Our members are expected to apply the faith to their work and daily life and are encouraged to enter the public arena as civil servants, political leaders and government officials. So our inviting a prominent UCC senator to speak about how his faith informs his public responsibility is in keeping with a long tradition of engaging personal faith and public life.

Any attempt by government through the IRS and other agencies to define what is appropriate religious practice must be resisted. For the United Church of Christ and similar denominations, our work on universal health care, the elimination of poverty and numerous other social justice issues is absolutely intrinsic to our faith practice. So we have to talk to political figures and we need them to talk to us, especially when they are members of our denomination.

The Internal Revenue Service has normatively been even-handed in its enforcement of these regulations. I believe the agency needs to revisit its process. A simple dialogue with our leaders would have established that the facts contradict the complaint. Instead, given the facts in this case, by issuing this letter the agency risks encumbering the free practice of religion.
Rev. Crabtree is muddying the issue. This isn't about the "free practice of religion," or whether people of faith can engage in politics, or even who a denomination can invite to its meetings. The question is specifically: Did the United Church of Christ illegally promote the candidacy of Barack Obama and did Obama illegally give a candidate speech to a religious body?

Jeffrey Lord, writing at the American Spectator, gives some interesting background on why we have the strict IRS rules currently in place. He lays blame for the UCC's mess squarely in the lap of the one who stood before the General Synod and said he's running for President:
Dear Senator Obama: Our common denomination, the United Church of Christ, has a suddenly serious legal and financial problem with the Internal Revenue Service. You, personally, are the cause of this problem. Candidly? I think you owe it to those of us who are your fellow congregants to help repair the damage that you have done...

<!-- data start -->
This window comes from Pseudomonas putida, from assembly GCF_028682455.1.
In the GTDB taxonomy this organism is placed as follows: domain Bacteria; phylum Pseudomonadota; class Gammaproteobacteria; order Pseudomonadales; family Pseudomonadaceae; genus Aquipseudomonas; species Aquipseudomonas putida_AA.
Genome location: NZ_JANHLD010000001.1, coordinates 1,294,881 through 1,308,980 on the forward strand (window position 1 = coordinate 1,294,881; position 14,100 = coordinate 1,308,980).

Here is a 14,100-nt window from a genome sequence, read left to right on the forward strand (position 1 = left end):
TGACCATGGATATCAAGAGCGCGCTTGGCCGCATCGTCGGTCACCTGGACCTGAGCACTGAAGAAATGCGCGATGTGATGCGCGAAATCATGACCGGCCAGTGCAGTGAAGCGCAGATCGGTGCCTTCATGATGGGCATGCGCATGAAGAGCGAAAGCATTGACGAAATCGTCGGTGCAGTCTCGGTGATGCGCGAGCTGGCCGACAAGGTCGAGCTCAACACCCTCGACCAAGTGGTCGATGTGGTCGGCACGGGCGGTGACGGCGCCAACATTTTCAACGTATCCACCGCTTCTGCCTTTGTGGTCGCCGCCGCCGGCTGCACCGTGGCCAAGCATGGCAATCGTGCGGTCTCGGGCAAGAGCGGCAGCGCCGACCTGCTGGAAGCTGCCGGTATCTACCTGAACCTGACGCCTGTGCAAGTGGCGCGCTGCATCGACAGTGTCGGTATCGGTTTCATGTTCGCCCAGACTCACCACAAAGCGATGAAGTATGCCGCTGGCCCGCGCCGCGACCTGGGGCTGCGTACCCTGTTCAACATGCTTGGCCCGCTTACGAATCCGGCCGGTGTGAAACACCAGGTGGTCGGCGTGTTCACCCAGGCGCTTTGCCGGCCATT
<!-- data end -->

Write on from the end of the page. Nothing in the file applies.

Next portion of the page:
Frankly, Senator, this is shameful. You are a United States Senator. A potential President of the United States. You are conducting a campaign making judgment an issue -- and this was exactly an issue of judgment and understanding. You of all people should have understood that your appearance in Hartford once you were an announced candidate for president would cause the UCC severe problems with the IRS.
Mr. Lord, a former official in the Reagan administration, goes a bit overboard with fears that Obama's actions could result in his small Pennsylvania church losing its tax-exempt status. And apparently, he wrote his piece before it was announced that the UCC secured free legal representation.

However, Lord is the only commentator who understands that Obama crossed the legal line when he said he's running for President. And, he the only one looking squarely at the UCC's questionable actions, like the press release quoting an Obama official saying that the speech was a "major address on faith and politics as a presidential candidate."

As these four illustrate, whenever you get a letter from the IRS, you're right to be afraid.
Meantime, I'd like to see IRS rules relaxed, so churches and candidates need not fear one another, nor the IRS.